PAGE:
Step Back in Time features news items from The Daily Star 25 and 50 years ago.
25 years ago
Oct. 23, 1987
NEW KINGSTON — Nelson and Jean Gray are keeping a great-great grandmother on the job at their dairy farm in the New Kingston valley.
Molly, a Holstein cow, has four generations of descendants with her in the Nel-Jean Farm herd, something the Grays and dairy experts said was unusual in the modern dairy business. And Molly is no decrepit cow. She outproduces much younger Holsteins and can still bear calves. The Grays plan to breed her again to keep her milk flowing.
In human terms, it’s like having a 70-year-old woman bear children, according to local veterinarians.
The Grays hired photographer Maggie Murphy of Tully to take a family portrait of the five generations lined up along Winter Hollow Brook in their front pasture. In descending order at brook side there were Molly, Dolly, Jolly, Scarlet and month-old Rose Bud.
“I’ve never had a cow live this long,” said Gray, leaning on a pickup truck fender, watching eight friends and family members arrange and rearrange the bovine beauties for the shutter. “And she’s still pretty good, health wise.”
Jean Gray checked her farm records for Molly’s lifetime production — 170,350 pounds.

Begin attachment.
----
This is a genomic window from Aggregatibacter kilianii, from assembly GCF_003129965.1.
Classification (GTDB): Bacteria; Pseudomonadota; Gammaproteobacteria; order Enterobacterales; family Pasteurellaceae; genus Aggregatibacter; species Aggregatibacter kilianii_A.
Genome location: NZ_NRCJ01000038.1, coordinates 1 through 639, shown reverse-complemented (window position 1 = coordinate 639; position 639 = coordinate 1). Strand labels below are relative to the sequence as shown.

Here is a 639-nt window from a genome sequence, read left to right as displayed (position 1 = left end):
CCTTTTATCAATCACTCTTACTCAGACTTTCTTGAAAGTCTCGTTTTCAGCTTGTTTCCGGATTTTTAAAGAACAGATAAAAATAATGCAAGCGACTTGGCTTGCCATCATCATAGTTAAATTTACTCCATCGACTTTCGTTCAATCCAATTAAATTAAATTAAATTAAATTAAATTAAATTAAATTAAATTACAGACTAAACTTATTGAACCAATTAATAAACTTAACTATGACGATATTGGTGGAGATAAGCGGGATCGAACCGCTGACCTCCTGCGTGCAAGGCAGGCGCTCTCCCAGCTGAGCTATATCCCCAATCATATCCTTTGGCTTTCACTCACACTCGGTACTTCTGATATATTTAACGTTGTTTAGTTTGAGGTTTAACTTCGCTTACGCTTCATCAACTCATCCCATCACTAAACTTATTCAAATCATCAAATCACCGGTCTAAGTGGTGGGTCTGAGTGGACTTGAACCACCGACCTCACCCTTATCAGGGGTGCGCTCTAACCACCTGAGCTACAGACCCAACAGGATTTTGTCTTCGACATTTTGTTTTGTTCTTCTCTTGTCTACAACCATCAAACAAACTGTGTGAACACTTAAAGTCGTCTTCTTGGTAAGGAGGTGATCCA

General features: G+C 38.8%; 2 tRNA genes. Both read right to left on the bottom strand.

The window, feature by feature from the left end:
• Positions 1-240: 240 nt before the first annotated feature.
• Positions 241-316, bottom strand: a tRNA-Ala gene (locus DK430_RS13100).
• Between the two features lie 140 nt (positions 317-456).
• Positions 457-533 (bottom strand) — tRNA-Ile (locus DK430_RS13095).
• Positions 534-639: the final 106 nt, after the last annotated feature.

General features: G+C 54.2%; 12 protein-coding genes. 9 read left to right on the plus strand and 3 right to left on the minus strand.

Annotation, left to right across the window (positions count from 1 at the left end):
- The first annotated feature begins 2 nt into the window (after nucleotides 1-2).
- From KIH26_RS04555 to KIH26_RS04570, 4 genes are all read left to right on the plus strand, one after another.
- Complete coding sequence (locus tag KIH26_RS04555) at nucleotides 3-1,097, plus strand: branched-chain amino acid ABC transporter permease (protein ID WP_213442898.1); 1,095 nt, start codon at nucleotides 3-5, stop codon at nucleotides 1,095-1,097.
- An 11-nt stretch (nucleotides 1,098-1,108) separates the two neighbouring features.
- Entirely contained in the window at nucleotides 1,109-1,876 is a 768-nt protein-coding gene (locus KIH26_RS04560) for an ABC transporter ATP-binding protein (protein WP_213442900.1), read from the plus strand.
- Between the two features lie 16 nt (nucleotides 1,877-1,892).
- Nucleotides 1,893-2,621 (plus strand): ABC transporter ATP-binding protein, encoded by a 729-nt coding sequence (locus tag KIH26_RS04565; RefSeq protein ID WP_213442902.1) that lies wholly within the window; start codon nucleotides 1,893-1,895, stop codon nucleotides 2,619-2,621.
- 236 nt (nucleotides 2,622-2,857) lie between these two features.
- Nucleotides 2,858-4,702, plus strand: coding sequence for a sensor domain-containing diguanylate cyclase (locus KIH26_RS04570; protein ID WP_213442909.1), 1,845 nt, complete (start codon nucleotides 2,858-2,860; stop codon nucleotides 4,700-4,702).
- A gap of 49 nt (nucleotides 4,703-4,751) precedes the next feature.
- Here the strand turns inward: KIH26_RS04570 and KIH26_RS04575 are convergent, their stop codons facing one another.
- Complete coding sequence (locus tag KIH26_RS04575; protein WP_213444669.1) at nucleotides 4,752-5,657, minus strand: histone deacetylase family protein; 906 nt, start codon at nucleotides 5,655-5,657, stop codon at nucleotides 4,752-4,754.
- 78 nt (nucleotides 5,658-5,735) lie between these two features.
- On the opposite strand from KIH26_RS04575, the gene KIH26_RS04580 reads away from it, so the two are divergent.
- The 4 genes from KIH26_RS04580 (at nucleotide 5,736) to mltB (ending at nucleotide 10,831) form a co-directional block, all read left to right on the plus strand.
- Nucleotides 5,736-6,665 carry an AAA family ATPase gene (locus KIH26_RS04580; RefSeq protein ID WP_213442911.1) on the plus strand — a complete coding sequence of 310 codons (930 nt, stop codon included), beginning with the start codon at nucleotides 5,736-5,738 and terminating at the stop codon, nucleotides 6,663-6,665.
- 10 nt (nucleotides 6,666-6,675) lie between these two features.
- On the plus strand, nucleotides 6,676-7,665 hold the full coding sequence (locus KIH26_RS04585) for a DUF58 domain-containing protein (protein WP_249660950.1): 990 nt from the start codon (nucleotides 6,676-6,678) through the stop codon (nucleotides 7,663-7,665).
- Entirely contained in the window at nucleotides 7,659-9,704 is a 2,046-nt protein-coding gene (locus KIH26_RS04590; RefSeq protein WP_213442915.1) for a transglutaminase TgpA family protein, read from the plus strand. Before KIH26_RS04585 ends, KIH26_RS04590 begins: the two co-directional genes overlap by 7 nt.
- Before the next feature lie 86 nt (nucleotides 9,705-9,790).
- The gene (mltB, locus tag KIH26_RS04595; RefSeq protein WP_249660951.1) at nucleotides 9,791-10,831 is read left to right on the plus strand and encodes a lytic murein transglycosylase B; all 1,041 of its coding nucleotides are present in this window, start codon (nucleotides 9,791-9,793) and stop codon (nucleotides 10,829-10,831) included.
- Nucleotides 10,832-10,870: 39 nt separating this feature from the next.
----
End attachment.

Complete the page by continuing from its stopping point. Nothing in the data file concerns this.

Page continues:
50 years ago
Oct. 23, 1962
“I think the Russians won’t do a darn thing.”
That’s the reaction of James B. Donovan, the man who is trying to swap medicines and drugs for 1,113 Cuban prisoners of war captured last spring when the Bay of Pigs invasion failed.
Mr. Donovan made his remarks about two hours after watching the president’s telecast at State University College in Oneonta.
After shying away from questions of students at SUCO, Mr. Donovan appeared at a dinner sponsored by the Otsego County Democratic Committee in Colliers.
Mr. Donovan is acting as general counsel for the Cuban Families Committee for the Liberation of Prisoners of War.
Speaking to reporters in a motel room at the Homestead, where he made long-distance phone calls, Mr. Donovan said, “I think the Russians won’t do a darn thing.”
Mr. Donovan had two “extensive talks” with Castro about 10 days ago.
The talks centered around a swap: the prisoners of war for about $62 million of drugs and medicines including baby food.
Mr. Donovan is articulate. He can speak rapidly with emotion. Or he can speak quietly like he did when he fielded the questions at SUCO last night.
He makes no bones about his many commitments and public appearances. The veteran attorney, now 46, even apologized for his hoarse voice at SUCO, saying, “I guess I’m talked out.”